• U.S.

What Scooter Libby And I Talked About

5 minute read
Matthew Cooper/Washington

I was wet, smelling of chlorine. It was July 12, 2003, in Washington, a beautiful summer day, and I had just come back from swimming. All morning I had been trying to reach I. Lewis (Scooter) Libby for a cover story about both President George W. Bush’s claim that Iraq had sought uranium in Africa and former Ambassador Joseph Wilson’s controversial Op-Ed. I had been invited to a fancy Washington country club by friends. Since the club didn’t allow the use of cell phones, I kept running from pool to parking lot to try to reach Libby, who was traveling to Norfolk, Va., with Vice President Dick Cheney for the commissioning of the U.S.S. Ronald Reagan. Eventually I raced home without showering in order to take Libby’s call. When he finally reached me at around 3 p.m., we spoke for a few minutes as I sprawled on my bed. I had no idea that that brief phone call, along with a conversation with Karl Rove the day before, would leave me embroiled in a federal investigation for more than two years and that Libby would end up facing a five-count indictment. I doubt it occurred to Libby either. That afternoon, we talked a bit on background and off the record, and he gave me an on-the-record quote distancing Cheney from Wilson’s fact-finding trip to Africa for the CIA. In fact, he was so eager to distance his boss from Wilson that a few days later, he called to rebuke me for not having used the whole quote in the piece. We updated the online version of the story, and I went on to co-author a piece for TIME.com called “A War on Wilson?,” which would attract the attention of special prosecutor Patrick Fitzgerald.

Almost a year passed between those pieces and my legal woes. In May 2004 I was subpoenaed by Fitzgerald, who was interested in my conversation with Libby. Since part of our conversation was on background, I, along with Time Inc.–which would be formally subpoenaed a few months later because the company controlled my computer-written notes and e-mails–fought the order to protect the principle of source confidentiality. We lost, and in early August 2004 we were both facing contempt. For Time Inc., part of the global behemoth Time Warner, that meant a fine; for me, jail.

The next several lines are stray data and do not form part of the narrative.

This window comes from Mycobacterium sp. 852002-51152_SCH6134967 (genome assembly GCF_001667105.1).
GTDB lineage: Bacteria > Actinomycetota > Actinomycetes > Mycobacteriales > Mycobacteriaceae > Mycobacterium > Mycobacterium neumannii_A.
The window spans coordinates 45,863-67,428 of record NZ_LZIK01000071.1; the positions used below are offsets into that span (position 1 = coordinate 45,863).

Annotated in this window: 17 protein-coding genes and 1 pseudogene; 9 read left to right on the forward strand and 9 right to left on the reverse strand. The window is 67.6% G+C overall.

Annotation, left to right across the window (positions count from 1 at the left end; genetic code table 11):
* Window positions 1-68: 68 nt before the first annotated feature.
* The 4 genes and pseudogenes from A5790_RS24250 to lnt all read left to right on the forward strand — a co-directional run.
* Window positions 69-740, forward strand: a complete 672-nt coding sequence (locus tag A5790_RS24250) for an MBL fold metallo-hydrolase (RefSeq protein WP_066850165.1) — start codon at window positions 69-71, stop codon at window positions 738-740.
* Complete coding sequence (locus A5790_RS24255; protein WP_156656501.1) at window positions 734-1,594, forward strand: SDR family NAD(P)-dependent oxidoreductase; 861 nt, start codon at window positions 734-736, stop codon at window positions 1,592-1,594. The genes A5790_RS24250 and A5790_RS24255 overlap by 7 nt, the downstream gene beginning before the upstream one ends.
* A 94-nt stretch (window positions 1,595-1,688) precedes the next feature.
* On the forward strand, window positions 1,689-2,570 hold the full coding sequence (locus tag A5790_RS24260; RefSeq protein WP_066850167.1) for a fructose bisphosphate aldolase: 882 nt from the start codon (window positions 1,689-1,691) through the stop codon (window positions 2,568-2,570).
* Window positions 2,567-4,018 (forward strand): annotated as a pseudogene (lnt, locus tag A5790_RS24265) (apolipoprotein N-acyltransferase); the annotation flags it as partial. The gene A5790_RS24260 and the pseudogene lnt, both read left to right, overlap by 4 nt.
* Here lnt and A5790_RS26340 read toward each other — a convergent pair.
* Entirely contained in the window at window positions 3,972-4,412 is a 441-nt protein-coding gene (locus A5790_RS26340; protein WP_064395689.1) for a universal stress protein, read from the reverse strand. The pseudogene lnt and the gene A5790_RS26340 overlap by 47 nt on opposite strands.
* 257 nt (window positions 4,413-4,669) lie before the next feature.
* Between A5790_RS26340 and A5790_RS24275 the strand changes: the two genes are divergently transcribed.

On Aug. 5, 2004, the night before Time Inc. and I were scheduled to be sentenced, I called Libby to see if he would grant a waiver for my testifying. The lawyers representing Time Inc. and me, who supported my making that call, thought Libby might well do so. After all, he had granted a waiver to a Washington Post reporter, and Tim Russert of NBC had just avoided contempt by testifying about his end of his conversation with Libby. Most important, my exchange with Libby about Wilson had been short and, in my thinking and Time Inc.’s, not especially provocative. When I reached Libby to ask for the waiver I told him, “I’ve been called before the grand jury, and I think they’re going to ask me about a conversation we had about a year ago. Most of it was on the record, but part of it wasn’t, and I wanted to see if I could get your permission to talk about the part that wasn’t on the record.” I told him that I would tell the truth about our conversation. Libby told me that he used to be a lawyer and that “to be safe” our attorneys should talk and if it was O.K. with them, it was O.K. with him. So the following week my attorney, Floyd Abrams, spoke with Libby’s lawyer, Joseph Tate, and they hammered out the details of the waiver. On Aug. 23, I had a tuna sandwich and gave a deposition in Abrams’ Washington office about the conversation. The Wilson part that really interested Fitzgerald was tiny, as I told TIME readers. Basically, I asked Libby if he had heard anything about Wilson’s wife having been involved in sending him to Niger. Libby responded with words to the effect of, “Yeah, I’ve heard that too.”

The contempt citation was lifted against me that day, and I breathed easy. As it turned out, a week later, Fitzgerald came back and insisted he wanted to know what another source had told me, and the struggle began all over again, with my refusing to name the source and Time Inc. fighting the case all the way to the Supreme Court–which in June upheld the lower court’s demand that the company turn over my notes and that I testify. Until now, that is the part of my involvement in the Plame affair that has drawn the biggest headlines: Time Inc. did turn over my notes, over my objections, and my other source–Rove–did grant me a waiver to testify (see “What I Told the Grand Jury,” July 25, 2005).

I was surprised last week that the Libby indictment even mentioned me. But apparently his recollection of the conversation differed from mine in a way that led the prosecutor to think he was lying. As for me, I still have no idea if Libby or anyone else has committed a crime. I only know that if there is a Libby trial, I’ll testify truthfully and completely, as I did before the grand jury.

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